I wandered into Target on a Wednesday afternoon for the same reason any mother does—to hit up Starbucks and the dollar bins and the sales rack all while my son, Charlie, played with a toy we would be “renting” for the duration of this visit.

Charlie is six and tall for his age, like Gumby tall, and Target is one of the few places he still fits buckled in to the top of the shopping cart. Charlie also has cerebral palsy, and so I count it as a win when I don’t have to haul his wheelchair out of the van and try to steer both him and the cart like pinballs down the aisle. 

We had just rounded the women’s accessories (yes, I did buy that $19 watch) and were on our way to the toy section, when a sign above the kids’ clothing caught my eye. At first I couldn’t figure out why. But then it happened . . . Charlie smiled and clapped and pointed at it. He laughed and signed “more”.

The boy on the sign in the trendy camo pants and cap also had a walker.

I had paused because I had seen our “normal” in a place I had never seen it before.

I watched Charlie watch the sign. I watched the recognition of kin for kin, like for like. And it was beautiful. Yes, I started crying in the aisle. Yes, other people stopped and looked. And then they looked at the sign and they smiled. It was such an unexpected moment of connectedness among strangers in the middle of Target in the middle of a week on an otherwise ordinary day.

I spend so much mental, emotional, and physical effort making sure Charlie is included at school, at church, on the playground, and at the restaurant that it was with a surreal sense of relief that I realized here, at least, he already was. It was like finding that Caroline Cart at Kroger or that handicap swing at the park—it was evidence that someone had gone before and made a way for us. Not everything had to be hard. We did not always have to be the first to break boundaries or forge a new path through the jungle of the able-bodied world. For once, a track had already been laid.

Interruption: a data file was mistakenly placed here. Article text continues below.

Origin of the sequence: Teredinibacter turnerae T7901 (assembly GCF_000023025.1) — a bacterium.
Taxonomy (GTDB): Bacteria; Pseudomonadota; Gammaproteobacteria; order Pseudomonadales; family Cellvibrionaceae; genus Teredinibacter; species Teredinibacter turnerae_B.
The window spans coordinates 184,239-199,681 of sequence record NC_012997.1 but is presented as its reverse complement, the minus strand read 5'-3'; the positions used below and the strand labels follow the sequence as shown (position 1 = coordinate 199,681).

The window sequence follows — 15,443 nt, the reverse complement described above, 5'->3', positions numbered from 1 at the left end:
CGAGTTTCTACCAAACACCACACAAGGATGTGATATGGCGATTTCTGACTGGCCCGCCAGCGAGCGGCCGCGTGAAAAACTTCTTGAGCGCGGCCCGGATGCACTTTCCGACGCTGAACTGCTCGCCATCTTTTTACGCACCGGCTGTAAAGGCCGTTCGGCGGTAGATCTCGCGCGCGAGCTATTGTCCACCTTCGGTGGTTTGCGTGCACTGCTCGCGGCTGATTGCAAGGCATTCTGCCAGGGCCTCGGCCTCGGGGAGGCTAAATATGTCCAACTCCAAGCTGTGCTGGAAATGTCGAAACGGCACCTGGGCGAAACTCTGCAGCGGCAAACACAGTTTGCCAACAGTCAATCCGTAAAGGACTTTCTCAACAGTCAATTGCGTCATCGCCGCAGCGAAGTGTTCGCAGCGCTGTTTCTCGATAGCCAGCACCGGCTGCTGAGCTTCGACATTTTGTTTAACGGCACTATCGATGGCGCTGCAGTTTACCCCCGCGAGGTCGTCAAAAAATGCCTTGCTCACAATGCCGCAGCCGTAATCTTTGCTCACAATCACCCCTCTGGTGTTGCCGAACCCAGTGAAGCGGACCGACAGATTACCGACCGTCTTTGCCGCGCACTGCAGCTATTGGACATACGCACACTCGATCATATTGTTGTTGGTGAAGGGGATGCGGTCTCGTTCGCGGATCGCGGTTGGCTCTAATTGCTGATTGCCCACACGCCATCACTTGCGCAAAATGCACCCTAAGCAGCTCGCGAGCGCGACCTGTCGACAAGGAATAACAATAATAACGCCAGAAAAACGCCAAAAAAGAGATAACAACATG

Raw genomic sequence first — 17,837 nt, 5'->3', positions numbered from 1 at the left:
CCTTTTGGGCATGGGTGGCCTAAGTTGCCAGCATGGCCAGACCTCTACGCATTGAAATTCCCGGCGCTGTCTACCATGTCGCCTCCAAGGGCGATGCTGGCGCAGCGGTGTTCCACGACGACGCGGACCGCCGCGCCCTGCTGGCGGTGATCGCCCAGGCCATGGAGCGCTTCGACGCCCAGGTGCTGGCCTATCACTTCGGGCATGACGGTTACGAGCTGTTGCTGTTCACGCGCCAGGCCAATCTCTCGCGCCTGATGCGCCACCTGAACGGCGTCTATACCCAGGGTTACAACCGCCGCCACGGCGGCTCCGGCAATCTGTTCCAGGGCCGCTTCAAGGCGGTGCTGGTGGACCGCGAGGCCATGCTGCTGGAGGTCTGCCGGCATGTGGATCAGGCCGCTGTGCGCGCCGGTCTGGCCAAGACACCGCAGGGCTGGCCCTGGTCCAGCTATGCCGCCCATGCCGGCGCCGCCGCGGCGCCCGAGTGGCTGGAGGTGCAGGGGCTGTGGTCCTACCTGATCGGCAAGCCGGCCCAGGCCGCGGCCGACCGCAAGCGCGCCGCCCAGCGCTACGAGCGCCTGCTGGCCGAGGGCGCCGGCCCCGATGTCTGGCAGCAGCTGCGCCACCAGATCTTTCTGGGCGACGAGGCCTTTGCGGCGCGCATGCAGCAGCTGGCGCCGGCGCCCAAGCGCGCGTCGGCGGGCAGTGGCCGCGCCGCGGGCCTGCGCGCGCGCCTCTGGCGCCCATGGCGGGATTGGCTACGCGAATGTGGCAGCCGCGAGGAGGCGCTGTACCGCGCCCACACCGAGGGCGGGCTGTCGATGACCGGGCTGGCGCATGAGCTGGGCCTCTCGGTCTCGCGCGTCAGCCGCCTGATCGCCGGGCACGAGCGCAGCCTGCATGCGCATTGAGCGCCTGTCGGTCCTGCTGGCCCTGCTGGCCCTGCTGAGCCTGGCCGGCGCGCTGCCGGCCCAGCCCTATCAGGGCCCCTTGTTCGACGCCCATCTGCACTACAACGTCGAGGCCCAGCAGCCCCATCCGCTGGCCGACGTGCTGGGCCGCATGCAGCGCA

We took our time in the toy aisle that day and we made three trips past the sign so Charlie could wave at it. It sounds like such a small thing, but for us it is a nod from the world that we are being acknowledge and supported. It’s just the beginning, I hope. I hope more disabilities and special needs pop up in clothing ads and commercials and on mainstream tv. But for now, I am so grateful to Target for making a start and for making us feel at home.

Jamie Sumner

Jamie Sumner is the author of the middle-grade novel, Roll with It. Her second and third middle-grade novels with Atheneum Books for Young Readers will be coming out in 2020 and 2021. She is also the author of the nonfiction book on motherhood, Unboundand the forthcoming bookEat, Sleep, Save the Worldfor parents of children with special needs. She is also mom to a son with cerebral palsy and she writes and speaks about disability in literature. She loves stories that celebrate the grit and beauty in all kids. She and her family live in Nashville, Tennessee. Connect with her at Jamie-Sumner.com